• [0024]
    The selected Master Seed has proven to be avirulent for the natural host of H. parasuis (pigs) in preliminary research. A backpassage study of 4 passes with two pigs per pass was completed.
  • [0025]
    Two pigs were inoculated intraperitoneally with 3 cc of 109 cells of the streptomycin dependent strain. Two days following inoculation, pigs were euthanized and intraperitoneal fluids were collected and passed to 2 additional pigs. This was done for a total of 4 passes. Animals were observed for clinical signs following inoculation and for clinical lesions following euthanasia. Tissues and swabs were taken from euthanized pigs and isolation of the vaccine strain and potential revertant strain was attempted. Approximately 1 mL of the subcultured peritoneal fluid was tested at Newport Laboratories for Hps isolation (as above) and by Hps detection PCR.
  • [0026]
    Following the administration of the vaccine strain in the backpassage and safety studies, no clinical signs associated with disease caused by Hps were noticed in any pigs. All isolation attempts for the vaccine strain and the streptomycin-independent revertant strain were negative. Hps detection PCR from peritoneal fluid from the preliminary backpassage study was negative.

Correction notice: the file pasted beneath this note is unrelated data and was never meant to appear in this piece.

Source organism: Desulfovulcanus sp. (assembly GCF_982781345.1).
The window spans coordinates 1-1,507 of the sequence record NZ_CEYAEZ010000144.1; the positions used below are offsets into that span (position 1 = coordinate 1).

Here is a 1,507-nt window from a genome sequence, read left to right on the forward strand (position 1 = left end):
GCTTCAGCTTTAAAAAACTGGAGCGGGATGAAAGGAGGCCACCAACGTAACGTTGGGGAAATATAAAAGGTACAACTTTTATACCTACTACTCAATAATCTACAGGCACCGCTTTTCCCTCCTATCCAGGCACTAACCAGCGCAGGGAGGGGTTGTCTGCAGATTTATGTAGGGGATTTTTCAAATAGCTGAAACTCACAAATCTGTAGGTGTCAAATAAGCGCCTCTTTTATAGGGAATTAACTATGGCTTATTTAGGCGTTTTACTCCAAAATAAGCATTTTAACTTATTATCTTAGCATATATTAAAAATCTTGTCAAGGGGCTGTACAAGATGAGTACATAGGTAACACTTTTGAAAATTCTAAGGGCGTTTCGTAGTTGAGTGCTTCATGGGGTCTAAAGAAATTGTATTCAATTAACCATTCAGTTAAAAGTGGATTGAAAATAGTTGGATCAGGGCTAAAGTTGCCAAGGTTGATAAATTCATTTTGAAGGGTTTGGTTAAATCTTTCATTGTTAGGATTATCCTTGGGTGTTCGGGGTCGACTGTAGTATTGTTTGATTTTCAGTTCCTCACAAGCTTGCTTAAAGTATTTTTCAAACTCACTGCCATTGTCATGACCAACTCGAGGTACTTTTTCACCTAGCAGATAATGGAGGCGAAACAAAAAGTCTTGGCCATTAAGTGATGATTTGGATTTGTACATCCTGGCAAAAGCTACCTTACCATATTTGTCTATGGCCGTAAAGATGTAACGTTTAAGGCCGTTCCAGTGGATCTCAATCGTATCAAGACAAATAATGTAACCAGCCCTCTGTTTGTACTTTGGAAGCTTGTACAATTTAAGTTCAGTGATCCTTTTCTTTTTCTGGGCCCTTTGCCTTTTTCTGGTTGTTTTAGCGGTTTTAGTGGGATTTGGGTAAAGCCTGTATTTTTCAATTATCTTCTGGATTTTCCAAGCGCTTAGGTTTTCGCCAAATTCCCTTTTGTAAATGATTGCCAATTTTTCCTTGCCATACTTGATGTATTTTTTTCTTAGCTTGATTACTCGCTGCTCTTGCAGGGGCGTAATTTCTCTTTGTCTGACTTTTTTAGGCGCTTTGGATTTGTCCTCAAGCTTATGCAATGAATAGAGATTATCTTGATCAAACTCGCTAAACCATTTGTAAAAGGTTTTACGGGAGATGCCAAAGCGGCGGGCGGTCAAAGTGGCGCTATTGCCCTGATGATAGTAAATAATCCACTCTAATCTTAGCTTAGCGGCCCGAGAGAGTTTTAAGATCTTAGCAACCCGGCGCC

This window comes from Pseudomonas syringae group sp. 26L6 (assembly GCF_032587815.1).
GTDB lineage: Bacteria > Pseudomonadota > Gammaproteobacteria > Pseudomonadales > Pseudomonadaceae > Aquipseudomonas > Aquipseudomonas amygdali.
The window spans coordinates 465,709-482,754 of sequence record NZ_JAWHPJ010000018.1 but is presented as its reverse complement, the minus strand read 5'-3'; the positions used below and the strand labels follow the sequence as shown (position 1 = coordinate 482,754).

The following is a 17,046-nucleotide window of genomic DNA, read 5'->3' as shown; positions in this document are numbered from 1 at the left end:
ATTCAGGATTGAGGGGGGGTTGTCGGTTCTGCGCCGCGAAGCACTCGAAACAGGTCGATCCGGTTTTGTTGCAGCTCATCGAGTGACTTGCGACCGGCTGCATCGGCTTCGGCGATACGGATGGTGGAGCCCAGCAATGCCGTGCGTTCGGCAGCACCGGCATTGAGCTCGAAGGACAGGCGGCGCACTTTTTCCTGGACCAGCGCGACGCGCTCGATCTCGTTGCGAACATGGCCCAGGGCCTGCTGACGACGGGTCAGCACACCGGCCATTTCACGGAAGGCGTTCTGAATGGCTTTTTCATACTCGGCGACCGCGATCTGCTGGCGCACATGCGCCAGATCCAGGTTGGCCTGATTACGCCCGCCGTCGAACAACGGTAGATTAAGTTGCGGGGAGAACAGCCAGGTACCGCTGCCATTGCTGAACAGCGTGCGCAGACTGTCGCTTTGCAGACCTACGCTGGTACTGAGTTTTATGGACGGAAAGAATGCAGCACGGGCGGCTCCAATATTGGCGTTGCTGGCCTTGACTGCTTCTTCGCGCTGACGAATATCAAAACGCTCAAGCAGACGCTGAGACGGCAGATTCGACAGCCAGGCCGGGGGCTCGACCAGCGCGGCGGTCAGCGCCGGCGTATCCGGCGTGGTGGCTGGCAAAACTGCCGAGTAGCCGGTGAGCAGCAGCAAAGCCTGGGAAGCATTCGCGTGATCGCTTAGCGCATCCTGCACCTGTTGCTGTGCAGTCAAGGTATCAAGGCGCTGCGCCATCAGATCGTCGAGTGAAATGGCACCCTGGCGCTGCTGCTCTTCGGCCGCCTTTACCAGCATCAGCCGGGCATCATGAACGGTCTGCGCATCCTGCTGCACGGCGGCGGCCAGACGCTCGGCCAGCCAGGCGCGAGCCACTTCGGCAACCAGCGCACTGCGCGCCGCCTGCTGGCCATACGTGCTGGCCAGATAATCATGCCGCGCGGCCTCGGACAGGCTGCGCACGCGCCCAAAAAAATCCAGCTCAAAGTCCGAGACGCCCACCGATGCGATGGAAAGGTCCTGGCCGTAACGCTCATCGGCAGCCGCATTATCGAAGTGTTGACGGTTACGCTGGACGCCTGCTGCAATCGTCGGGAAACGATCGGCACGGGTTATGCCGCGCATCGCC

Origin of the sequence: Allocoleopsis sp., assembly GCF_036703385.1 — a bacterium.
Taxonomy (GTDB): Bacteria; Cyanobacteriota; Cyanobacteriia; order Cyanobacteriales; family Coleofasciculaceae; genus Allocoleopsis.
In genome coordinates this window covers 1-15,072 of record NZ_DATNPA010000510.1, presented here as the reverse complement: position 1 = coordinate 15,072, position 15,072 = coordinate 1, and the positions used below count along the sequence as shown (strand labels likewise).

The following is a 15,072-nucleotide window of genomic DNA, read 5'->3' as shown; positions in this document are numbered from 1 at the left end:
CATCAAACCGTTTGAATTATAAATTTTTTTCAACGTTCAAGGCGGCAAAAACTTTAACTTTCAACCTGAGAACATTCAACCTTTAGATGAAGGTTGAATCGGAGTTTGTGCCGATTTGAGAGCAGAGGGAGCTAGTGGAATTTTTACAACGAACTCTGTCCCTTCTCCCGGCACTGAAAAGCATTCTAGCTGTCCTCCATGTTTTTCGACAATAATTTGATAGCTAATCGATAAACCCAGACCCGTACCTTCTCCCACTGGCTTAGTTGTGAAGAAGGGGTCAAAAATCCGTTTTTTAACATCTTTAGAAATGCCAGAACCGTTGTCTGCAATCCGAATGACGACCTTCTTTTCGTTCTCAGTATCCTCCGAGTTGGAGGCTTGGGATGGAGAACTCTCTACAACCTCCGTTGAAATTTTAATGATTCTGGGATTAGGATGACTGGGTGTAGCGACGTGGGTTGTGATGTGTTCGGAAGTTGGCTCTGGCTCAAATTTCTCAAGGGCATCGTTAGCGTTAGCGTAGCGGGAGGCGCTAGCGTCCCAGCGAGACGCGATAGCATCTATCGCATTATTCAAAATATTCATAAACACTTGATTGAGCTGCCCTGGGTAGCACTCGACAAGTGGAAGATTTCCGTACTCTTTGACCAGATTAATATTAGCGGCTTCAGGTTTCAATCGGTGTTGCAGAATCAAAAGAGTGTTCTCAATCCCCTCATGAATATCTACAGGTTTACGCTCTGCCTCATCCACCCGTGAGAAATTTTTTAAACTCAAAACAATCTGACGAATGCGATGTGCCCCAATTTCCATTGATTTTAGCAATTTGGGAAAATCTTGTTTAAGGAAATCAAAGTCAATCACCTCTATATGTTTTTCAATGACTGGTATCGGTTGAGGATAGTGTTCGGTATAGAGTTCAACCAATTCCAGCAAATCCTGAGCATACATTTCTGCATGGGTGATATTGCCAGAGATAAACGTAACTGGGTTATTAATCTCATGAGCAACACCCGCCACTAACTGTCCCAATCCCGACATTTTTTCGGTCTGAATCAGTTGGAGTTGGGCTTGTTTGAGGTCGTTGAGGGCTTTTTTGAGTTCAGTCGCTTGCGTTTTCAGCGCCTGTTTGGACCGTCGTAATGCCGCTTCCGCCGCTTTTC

• [0027]
    (b) Screening methods and protocols for the identification and purification of the vaccine microorganism: The vaccine microorganism was selected based on its complete dependence on streptomycin. Purity of the vaccine strain was done according to the guidelines set forth in 9 CFR 113.27(d) and reported in the Master Seed report submitted Aug. 31, 2005.
  • [0028]
    Identification of the vaccine strain was confirmed based on biochemical reactions, dependency on streptomycin sulphate, Haemophilus parasuis detection PCR, H. parasuis Genotyping PCR, gram staining, and colony morphology. Summary for all testing was reported in the Master Seed Report submitted to USDA-CVB Mar. 23, 2006.
  • [0029]
    Both the parent and vaccine have been shown to be viable by the American Type Culture Collection (ATCC) and the following ATCC accession numbers have been assigned:
  • [0000]
    Haemophilus parasuis: Parent JMSO 50703 PTA-7710
    Haemophilus parasuis: JMSO 10134 PTA-7711
  • Example 3 Vaccine Production
  • [0030]